Adenuga nearly burnt his fingers when he set up Communications Investments Limited, CIL, to bid for the $280million licence for global system for mobile telecommunications, GSM, in early 2001. He lost the bid. But he won’t give up. He set up Globacom, which was to win the bid for the second national carrier in 2002. Globacom rolled out in 2003 and started with per second billing which the two existing service providers said was not immediately possible. Since then, Adenuga has not looked back. Globacom is, currently, the second largest operator in Nigeria with 32 million subscribers. It also has operations in Ghana and the Republic of Benin.
Today, Adenuga with total wealth of $10 billion was ranked 103 richest people in the world by Forbes. He is Nigeria’s second richest man. In the latest ranking of World Billionaires, Forbes listed Adenuga among the biggest gainers among the African billionaires as his current net worth was put at $10 billion, up from $4 billion a year ago.
Forbes said: “The significant jump in Adenuga’s fortune is attributable to new information on the value of his telecom, oil and real estate holdings. A higher estimate of Globacom’s revenues led Forbes to increase the value we assign to it.”
Adenuga’s exploration outfit, Conoil Producing, operates six oil blocks in the Niger Delta. He also owns real estate firm, Proline Investments, which has hundreds of properties throughout Nigeria.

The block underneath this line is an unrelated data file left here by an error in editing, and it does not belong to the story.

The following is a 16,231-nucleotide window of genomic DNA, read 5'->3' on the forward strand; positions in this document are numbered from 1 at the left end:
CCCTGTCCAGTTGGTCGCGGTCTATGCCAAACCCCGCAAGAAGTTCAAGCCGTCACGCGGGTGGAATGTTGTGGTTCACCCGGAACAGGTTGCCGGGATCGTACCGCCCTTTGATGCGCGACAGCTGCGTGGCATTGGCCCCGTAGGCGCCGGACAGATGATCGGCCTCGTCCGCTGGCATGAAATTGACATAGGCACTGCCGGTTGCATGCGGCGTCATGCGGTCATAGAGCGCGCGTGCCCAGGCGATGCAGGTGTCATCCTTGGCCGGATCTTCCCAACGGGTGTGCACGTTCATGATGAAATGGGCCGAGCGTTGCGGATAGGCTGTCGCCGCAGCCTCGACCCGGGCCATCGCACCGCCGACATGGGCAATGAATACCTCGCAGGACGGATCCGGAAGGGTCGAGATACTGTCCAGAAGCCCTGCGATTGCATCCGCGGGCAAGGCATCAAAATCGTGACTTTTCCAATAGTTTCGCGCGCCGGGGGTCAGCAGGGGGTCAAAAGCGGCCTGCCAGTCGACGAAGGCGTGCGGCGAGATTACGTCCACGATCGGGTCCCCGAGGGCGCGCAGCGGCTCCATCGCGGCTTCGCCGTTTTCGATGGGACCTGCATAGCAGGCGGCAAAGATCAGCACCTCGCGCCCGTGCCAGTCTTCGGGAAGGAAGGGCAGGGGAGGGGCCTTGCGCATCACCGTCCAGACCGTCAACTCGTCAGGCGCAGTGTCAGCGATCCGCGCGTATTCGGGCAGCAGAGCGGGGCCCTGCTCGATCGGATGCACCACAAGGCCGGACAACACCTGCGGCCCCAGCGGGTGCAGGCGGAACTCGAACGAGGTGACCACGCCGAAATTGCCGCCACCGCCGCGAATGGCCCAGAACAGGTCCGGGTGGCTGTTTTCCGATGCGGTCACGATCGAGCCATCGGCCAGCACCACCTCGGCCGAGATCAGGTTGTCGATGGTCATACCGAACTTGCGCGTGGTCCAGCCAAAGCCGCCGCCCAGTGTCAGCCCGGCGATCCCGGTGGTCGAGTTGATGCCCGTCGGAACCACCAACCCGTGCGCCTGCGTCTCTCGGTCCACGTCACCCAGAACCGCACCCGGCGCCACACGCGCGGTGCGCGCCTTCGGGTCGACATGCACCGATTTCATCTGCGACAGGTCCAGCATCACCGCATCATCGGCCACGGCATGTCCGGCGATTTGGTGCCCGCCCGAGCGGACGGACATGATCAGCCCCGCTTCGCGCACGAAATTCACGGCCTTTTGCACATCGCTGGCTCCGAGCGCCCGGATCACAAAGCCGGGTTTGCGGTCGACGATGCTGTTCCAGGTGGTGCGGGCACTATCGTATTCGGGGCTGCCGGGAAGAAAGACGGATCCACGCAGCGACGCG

Born on April 29, 1953, Adenuga studied in the United States where he got an MBA at Pace University in New York.
The Bones Have Risen…Again
When you are looking for a human manifestation of the saying that ‘never say die until the bones are rotten’, perhaps Femi Otedola, chairman of Forte Oil, might be one. He was first named in the Forbes rich list in 2008. It was a time when fortune was beaming a positive smile on him and providence was on his side business-wise. But his business flight was to run into a stormy weather. It lost altitude and by 2009, a year after he was listed, he was off that list. The international economic meltdown of 2008 hit him hard. And coupled with mounting debts, tough times set in. But like they say, tough times do not last. Tough people do. And Otedola is a tough businessman who was not ready to bite the dust. By last year, he was back in the Forbes rich list, six years after he exited it.
With wealth valued at $1.8 billion by Forbes which makes him the third richest person in the country. He was ranked 1011 richest person in the world. Otedola is the controlling shareholder of publicly traded Forte Oil, an oil marketing and power generation company. Originally a Nigerian subsidiary of British Petroleum (BP), Forte Oil has more than 500 gas stations across the country. It owns oil storage depots and manufactures its own line of engine oils. In 2013, Otedola led the company to purchase a government-owned stake in a gas-fired power plant in Kogi State in central Nigeria.
In September 2015, Swiss commodities giant, Mercuria, said it had acquired 17 per cent stake in Forte Oil for $200 million;. Otedola is a fitness buff, spending at least one hour in the gym every day.
He was born in 1962 in Ibadan into the family of the late Sir Michael Otedola, a former governor of Lagos State who served between 1992 and 1993. In the late 80s, he ran the marketing for his family’s printing press before going on to trade petroleum products
An Amazon Who Dares